Answering the call
Customer complaints prompt Port authorities to make changes
Following numerous complaints from customers, the Barbados Port Inc. has embarked on a plan to address customer service issues at that Government agency.
That assurance has come from manager of marketing development and public relations Freida Nicholls who said the Port had engaged the National Initiative for Service Excellence (NISE) to help improve customer experience.
“We did it for our regular customers but we are working with NISE to do it with our commercial customers to determine what we need to do to upgrade and make better the service,” she said in response to questions at the International Association of Barbados Communicators’ (IABC) planning seminar yesterday at the Savannah Hotel.
Nicholls acknowledged that the Port had “a problem” with customer service delivery but said the staff was very hard working.
“Service delivery is problematic and we know that. So we are working on training people but we also remember that there is a culture in the Port, and you will tell your staff ‘you have to be decent and kind to customers’ and they will say ‘we have customers come in and cuss we’. So it is a difficulty in the organization but we are working to correct it,” she noted.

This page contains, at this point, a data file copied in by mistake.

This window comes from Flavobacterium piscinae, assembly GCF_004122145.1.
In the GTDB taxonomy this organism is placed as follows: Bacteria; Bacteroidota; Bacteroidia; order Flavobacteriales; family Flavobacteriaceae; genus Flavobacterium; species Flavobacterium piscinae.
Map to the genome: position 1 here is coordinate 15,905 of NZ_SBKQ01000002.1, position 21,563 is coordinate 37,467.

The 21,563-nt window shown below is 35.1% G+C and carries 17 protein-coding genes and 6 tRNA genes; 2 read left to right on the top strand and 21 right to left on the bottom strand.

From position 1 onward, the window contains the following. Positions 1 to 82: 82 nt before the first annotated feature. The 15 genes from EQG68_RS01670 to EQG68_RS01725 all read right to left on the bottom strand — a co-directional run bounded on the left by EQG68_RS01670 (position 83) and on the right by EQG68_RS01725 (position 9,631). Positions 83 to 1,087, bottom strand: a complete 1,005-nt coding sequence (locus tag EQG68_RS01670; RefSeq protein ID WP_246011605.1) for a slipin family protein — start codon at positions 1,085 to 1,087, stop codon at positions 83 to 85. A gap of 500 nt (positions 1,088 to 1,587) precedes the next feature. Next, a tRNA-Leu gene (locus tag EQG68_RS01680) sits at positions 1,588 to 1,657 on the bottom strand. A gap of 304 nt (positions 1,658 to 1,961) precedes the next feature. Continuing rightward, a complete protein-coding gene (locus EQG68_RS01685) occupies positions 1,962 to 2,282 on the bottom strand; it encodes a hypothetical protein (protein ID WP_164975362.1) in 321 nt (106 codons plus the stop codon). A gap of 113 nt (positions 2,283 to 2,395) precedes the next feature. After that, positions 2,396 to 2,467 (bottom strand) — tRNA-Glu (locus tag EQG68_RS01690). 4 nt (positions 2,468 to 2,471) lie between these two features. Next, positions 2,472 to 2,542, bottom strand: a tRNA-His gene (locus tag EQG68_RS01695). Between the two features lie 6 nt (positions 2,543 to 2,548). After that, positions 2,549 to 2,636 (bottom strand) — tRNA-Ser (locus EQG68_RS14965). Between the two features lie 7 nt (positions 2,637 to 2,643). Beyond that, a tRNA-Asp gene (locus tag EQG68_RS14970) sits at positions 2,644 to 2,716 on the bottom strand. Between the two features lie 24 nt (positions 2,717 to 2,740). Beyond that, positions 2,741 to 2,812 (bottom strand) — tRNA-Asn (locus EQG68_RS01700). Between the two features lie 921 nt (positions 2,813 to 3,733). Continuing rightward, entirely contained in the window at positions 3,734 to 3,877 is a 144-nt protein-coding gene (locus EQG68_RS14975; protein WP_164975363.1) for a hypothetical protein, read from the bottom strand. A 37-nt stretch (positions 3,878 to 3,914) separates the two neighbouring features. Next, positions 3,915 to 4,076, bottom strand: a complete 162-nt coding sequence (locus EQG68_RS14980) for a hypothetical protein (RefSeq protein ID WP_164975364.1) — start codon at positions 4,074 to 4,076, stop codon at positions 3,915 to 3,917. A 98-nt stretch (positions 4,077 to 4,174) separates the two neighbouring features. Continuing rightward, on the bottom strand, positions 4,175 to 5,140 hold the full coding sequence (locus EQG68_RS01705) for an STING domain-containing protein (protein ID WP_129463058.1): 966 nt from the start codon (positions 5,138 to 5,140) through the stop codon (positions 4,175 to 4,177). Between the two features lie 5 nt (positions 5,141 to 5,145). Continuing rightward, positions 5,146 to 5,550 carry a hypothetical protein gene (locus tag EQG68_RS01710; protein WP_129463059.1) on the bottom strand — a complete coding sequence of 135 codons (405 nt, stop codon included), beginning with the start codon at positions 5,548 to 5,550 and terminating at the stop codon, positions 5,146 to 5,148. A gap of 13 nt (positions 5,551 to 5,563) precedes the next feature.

Nicholls said that given the need for people to change their mindsets, improvements would take time.
“Change is not easy for anybody to accept. I have been there 20 years . . . most of the people at the Port have been there between 30 and 45 years,” she noted.
The Port will be gathering feedback from customers, via short surveys. Staff will also be asked to complete similar surveys.
The Barbados Port Inc. generates approximately $7 million in revenue annually, which Nicholls said was “way down”.
That, she said, was another challenge officials were seeking to address.
Meantime, in giving advice to the communication specialists at the planning seminar, Nicholls urged them to constantly develop their skills in order to remain relevant; get buy-in from their chief executive officers and boards; and learn the best way to handle situations where their advice was not heeded.
She also encouraged the participants to welcome different world views, communicate regularly with their “frontline” staff and know when and who to ask for help.
Saying that communicators were charged with a very important and challenging task, Nicholls added that there was a lot of apathy and ignorance in society and it was critical that those in the communication business helped to change that.